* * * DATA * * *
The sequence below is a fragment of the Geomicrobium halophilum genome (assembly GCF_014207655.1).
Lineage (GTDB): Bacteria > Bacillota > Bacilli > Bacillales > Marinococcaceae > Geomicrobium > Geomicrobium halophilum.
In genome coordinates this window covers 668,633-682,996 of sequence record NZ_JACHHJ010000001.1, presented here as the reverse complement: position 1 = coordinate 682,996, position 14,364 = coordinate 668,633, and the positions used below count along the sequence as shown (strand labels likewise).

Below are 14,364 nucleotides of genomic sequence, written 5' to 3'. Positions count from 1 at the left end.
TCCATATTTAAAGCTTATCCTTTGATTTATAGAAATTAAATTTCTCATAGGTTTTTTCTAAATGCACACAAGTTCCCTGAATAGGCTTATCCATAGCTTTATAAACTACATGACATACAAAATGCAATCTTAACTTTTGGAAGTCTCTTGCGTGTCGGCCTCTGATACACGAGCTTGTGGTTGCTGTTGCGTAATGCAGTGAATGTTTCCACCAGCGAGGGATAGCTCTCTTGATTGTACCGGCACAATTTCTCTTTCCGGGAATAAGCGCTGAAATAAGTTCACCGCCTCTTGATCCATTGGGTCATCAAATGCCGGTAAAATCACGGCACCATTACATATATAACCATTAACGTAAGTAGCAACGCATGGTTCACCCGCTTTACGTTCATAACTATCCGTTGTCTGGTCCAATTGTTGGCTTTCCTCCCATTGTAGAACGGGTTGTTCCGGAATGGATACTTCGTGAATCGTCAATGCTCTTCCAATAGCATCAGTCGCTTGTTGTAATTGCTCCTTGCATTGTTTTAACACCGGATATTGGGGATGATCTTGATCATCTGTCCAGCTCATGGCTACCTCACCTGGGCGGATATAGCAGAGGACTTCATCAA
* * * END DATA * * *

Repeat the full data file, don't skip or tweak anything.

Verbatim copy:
The sequence below is a fragment of the Geomicrobium halophilum genome (assembly GCF_014207655.1).
Lineage (GTDB): Bacteria > Bacillota > Bacilli > Bacillales > Marinococcaceae > Geomicrobium > Geomicrobium halophilum.
In genome coordinates this window covers 668,633-682,996 of sequence record NZ_JACHHJ010000001.1, presented here as the reverse complement: position 1 = coordinate 682,996, position 14,364 = coordinate 668,633, and the positions used below count along the sequence as shown (strand labels likewise).

Below are 14,364 nucleotides of genomic sequence, written 5' to 3'. Positions count from 1 at the left end.
TCCATATTTAAAGCTTATCCTTTGATTTATAGAAATTAAATTTCTCATAGGTTTTTTCTAAATGCACACAAGTTCCCTGAATAGGCTTATCCATAGCTTTATAAACTACATGACATACAAAATGCAATCTTAACTTTTGGAAGTCTCTTGCGTGTCGGCCTCTGATACACGAGCTTGTGGTTGCTGTTGCGTAATGCAGTGAATGTTTCCACCAGCGAGGGATAGCTCTCTTGATTGTACCGGCACAATTTCTCTTTCCGGGAATAAGCGCTGAAATAAGTTCACCGCCTCTTGATCCATTGGGTCATCAAATGCCGGTAAAATCACGGCACCATTACATATATAACCATTAACGTAAGTAGCAACGCATGGTTCACCCGCTTTACGTTCATAACTATCCGTTGTCTGGTCCAATTGTTGGCTTTCCTCCCATTGTAGAACGGGTTGTTCCGGAATGGATACTTCGTGAATCGTCAATGCTCTTCCAATAGCATCAGTCGCTTGTTGTAATTGCTCCTTGCATTGTTTTAACACCGGATATTGGGGATGATCTTGATCATCTGTCCAGCTCATGGCTACCTCACCTGGGCGGATATAGCAGAGGACTTCATCAA